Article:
The threat to suspend the Camp David Accords, a cornerstone of regional stability for nearly a half-century, came after PM Benjamin Netanyahu said sending troops into Rafah was necessary to win the four-month war against the Palestinian militant group Hamas.
Over half of Gaza’s population of 2.3 million have fled to Rafah to escape fighting in other areas, and they are packed into sprawling tent camps and UN-run shelters near the border. Egypt fears a mass influx of hundreds of thousands of Palestinian refugees who may never be allowed to return.
The standoff between Israel and Egypt, two close US allies, took shape as aid groups warned that an offensive in Rafah would worsen the already catastrophic humanitarian situation in Gaza, where around 80% of residents have fled their homes and where the UN says a quarter of the population faces starvation.
Hamas’ Al-Aqsa television station quoted an unnamed Hamas official as saying that any invasion of Rafah would “blow up” talks mediated by the US, Egypt and Qatar aimed at achieving a cease-fire and the release of Israeli hostages.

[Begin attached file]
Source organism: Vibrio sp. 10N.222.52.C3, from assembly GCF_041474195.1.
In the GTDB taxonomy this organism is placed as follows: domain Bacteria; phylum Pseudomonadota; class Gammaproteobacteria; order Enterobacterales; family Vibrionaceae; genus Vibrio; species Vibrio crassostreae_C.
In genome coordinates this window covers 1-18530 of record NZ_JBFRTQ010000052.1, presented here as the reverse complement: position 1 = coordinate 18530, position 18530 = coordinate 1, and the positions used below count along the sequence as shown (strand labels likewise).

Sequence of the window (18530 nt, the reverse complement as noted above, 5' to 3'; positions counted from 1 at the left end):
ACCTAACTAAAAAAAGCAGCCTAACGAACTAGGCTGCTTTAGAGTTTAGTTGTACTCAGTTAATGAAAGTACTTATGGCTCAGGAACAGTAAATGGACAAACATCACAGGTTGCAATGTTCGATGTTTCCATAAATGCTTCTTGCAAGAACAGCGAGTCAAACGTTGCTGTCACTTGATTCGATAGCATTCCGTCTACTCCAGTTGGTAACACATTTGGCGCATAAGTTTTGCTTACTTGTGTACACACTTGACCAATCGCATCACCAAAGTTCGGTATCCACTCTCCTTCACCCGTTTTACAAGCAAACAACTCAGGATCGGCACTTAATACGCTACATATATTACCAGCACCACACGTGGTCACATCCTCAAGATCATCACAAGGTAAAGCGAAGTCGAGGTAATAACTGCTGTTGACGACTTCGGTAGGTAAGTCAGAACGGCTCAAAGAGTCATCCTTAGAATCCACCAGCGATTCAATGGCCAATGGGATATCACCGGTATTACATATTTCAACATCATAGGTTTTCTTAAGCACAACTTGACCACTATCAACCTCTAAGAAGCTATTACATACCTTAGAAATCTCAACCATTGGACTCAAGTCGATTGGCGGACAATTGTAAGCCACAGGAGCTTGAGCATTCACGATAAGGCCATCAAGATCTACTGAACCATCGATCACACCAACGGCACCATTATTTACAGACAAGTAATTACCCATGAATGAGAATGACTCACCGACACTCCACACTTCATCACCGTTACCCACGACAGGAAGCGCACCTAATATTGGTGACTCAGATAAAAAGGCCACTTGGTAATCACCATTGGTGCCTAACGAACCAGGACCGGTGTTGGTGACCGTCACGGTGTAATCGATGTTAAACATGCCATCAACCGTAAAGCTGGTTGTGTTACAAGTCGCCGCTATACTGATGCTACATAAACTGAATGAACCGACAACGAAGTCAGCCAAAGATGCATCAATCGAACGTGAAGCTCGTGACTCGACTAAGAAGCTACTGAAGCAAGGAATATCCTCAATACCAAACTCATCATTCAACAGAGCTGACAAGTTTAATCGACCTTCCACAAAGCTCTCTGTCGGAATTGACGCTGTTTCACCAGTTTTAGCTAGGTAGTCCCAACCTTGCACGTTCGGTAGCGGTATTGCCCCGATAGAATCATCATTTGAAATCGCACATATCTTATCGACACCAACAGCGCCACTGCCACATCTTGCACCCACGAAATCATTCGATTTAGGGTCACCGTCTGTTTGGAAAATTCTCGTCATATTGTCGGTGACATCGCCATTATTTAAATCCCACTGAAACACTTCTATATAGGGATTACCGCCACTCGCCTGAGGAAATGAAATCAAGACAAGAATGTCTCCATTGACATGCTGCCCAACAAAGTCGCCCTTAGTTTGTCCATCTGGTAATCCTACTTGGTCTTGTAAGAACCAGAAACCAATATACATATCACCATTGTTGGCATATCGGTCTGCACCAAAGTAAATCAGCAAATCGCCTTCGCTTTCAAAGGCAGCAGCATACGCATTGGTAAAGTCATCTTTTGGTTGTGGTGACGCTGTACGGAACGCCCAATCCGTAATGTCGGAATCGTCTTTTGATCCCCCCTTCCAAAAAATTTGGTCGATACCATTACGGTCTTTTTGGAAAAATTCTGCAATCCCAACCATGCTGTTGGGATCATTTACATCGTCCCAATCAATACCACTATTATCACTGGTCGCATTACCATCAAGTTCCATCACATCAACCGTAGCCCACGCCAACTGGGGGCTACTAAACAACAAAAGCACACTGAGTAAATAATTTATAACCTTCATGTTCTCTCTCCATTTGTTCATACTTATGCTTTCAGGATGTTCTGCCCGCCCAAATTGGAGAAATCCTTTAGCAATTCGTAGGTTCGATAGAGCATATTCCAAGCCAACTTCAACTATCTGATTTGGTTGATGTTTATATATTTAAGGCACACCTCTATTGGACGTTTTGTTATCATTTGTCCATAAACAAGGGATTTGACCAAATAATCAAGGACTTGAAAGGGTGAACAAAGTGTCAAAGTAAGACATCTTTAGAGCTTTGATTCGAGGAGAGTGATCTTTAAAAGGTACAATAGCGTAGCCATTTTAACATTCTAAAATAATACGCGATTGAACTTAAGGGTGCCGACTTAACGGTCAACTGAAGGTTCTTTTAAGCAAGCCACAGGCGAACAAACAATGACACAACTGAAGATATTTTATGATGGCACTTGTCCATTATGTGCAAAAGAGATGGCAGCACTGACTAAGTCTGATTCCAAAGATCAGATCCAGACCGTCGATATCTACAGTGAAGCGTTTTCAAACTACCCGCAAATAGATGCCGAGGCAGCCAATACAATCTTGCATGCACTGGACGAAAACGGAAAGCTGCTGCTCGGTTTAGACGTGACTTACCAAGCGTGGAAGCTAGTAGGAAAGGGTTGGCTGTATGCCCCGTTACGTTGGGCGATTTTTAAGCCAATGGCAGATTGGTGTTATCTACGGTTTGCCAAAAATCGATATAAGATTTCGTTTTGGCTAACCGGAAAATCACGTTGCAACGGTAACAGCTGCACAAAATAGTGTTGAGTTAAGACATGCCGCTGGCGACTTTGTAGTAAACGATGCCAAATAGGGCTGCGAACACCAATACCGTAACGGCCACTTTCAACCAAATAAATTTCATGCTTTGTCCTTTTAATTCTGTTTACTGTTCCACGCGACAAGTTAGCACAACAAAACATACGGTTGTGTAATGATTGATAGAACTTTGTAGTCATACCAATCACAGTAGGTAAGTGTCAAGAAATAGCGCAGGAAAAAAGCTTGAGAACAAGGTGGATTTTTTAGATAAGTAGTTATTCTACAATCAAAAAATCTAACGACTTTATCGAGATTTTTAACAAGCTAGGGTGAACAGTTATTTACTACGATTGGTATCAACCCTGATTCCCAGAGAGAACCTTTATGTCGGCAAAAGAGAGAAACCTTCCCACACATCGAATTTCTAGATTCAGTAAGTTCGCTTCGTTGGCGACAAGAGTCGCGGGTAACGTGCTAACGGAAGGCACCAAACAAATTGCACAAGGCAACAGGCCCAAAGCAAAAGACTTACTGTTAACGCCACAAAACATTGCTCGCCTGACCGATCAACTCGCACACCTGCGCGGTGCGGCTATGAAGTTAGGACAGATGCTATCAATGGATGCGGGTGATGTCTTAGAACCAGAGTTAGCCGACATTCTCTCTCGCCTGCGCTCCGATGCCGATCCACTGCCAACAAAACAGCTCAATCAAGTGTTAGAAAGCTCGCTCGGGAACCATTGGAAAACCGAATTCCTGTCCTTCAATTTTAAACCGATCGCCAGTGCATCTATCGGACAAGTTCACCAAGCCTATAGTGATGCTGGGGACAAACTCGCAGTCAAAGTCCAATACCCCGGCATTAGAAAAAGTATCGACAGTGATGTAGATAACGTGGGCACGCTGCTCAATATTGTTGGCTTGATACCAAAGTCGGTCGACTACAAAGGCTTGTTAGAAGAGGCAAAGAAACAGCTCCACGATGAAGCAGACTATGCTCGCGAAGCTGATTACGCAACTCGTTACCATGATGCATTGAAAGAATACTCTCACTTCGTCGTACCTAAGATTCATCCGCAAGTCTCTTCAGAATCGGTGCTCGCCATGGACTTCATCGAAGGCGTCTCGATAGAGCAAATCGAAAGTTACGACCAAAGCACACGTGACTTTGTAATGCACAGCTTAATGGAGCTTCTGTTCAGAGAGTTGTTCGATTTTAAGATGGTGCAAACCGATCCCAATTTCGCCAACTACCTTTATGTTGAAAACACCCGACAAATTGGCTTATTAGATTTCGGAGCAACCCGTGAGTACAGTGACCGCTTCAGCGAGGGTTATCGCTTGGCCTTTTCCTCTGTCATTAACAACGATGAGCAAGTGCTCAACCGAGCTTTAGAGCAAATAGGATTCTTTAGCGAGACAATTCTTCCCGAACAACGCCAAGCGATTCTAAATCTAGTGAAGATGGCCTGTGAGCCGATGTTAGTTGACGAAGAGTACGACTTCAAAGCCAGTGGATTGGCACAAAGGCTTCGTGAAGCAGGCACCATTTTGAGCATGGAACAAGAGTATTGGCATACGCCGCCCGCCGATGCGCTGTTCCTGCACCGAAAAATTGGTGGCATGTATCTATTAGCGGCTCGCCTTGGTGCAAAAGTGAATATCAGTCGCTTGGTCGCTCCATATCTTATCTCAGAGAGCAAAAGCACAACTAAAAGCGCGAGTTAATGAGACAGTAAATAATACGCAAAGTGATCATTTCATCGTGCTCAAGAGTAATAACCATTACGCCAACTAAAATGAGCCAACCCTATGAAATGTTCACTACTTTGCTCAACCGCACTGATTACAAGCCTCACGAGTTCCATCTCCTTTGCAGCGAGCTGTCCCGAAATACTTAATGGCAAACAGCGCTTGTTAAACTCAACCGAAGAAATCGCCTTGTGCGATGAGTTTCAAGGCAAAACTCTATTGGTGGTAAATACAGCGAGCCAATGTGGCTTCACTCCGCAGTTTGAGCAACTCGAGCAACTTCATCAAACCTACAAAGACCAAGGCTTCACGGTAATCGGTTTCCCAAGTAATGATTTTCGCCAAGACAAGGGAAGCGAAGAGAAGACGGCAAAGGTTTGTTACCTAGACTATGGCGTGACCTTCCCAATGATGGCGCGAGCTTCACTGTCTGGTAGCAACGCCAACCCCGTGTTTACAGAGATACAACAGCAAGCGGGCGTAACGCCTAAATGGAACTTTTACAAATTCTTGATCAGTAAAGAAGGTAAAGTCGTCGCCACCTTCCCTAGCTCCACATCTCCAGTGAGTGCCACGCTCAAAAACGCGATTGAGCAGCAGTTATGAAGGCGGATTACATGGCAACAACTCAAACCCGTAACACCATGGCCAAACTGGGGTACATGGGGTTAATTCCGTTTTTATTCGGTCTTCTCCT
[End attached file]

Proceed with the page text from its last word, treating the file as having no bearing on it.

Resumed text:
Israel’s offensive has caused widespread destruction, particularly in northern Gaza, and heavy fighting is still taking place in central Gaza and the southern city of Khan Younis. In Gaza City on Sunday, the remaining residents covered decomposing bodies in the streets or carried bodies to graves. Some streets were piled high with sand from bombings. Smoke billowed from destroyed buildings. A ground operation in Rafah could cut off one of the only avenues for delivering Gaza’s badly needed food, medical supplies.